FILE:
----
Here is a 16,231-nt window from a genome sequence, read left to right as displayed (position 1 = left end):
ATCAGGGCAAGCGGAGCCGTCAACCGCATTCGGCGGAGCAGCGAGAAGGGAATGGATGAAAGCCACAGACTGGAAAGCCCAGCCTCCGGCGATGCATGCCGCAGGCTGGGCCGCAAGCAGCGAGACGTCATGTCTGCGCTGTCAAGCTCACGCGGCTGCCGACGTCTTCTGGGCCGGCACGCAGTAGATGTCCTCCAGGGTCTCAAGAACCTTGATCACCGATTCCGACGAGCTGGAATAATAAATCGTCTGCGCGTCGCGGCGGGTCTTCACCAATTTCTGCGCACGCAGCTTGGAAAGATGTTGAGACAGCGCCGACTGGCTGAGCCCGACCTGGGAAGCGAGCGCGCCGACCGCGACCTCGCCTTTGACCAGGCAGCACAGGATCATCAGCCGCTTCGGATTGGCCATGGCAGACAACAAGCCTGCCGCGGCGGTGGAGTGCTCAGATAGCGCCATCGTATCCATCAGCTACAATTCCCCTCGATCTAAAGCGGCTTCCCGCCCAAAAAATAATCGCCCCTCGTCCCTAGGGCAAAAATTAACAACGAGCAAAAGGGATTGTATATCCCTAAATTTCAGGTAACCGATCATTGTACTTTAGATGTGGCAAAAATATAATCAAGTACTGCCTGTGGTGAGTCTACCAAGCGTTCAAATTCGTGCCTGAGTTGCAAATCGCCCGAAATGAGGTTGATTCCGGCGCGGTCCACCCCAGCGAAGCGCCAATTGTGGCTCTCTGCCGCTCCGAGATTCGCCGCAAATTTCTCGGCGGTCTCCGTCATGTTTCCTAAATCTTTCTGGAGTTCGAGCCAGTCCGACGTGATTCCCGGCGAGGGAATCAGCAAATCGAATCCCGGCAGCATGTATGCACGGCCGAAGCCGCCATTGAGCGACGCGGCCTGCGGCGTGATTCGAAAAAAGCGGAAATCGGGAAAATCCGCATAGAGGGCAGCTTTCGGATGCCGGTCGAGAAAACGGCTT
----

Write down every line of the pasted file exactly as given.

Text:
Here is a 16,231-nt window from a genome sequence, read left to right as displayed (position 1 = left end):
ATCAGGGCAAGCGGAGCCGTCAACCGCATTCGGCGGAGCAGCGAGAAGGGAATGGATGAAAGCCACAGACTGGAAAGCCCAGCCTCCGGCGATGCATGCCGCAGGCTGGGCCGCAAGCAGCGAGACGTCATGTCTGCGCTGTCAAGCTCACGCGGCTGCCGACGTCTTCTGGGCCGGCACGCAGTAGATGTCCTCCAGGGTCTCAAGAACCTTGATCACCGATTCCGACGAGCTGGAATAATAAATCGTCTGCGCGTCGCGGCGGGTCTTCACCAATTTCTGCGCACGCAGCTTGGAAAGATGTTGAGACAGCGCCGACTGGCTGAGCCCGACCTGGGAAGCGAGCGCGCCGACCGCGACCTCGCCTTTGACCAGGCAGCACAGGATCATCAGCCGCTTCGGATTGGCCATGGCAGACAACAAGCCTGCCGCGGCGGTGGAGTGCTCAGATAGCGCCATCGTATCCATCAGCTACAATTCCCCTCGATCTAAAGCGGCTTCCCGCCCAAAAAATAATCGCCCCTCGTCCCTAGGGCAAAAATTAACAACGAGCAAAAGGGATTGTATATCCCTAAATTTCAGGTAACCGATCATTGTACTTTAGATGTGGCAAAAATATAATCAAGTACTGCCTGTGGTGAGTCTACCAAGCGTTCAAATTCGTGCCTGAGTTGCAAATCGCCCGAAATGAGGTTGATTCCGGCGCGGTCCACCCCAGCGAAGCGCCAATTGTGGCTCTCTGCCGCTCCGAGATTCGCCGCAAATTTCTCGGCGGTCTCCGTCATGTTTCCTAAATCTTTCTGGAGTTCGAGCCAGTCCGACGTGATTCCCGGCGAGGGAATCAGCAAATCGAATCCCGGCAGCATGTATGCACGGCCGAAGCCGCCATTGAGCGACGCGGCCTGCGGCGTGATTCGAAAAAAGCGGAAATCGGGAAAATCCGCATAGAGGGCAGCTTTCGGATGCCGGTCGAGAAAACGGCTT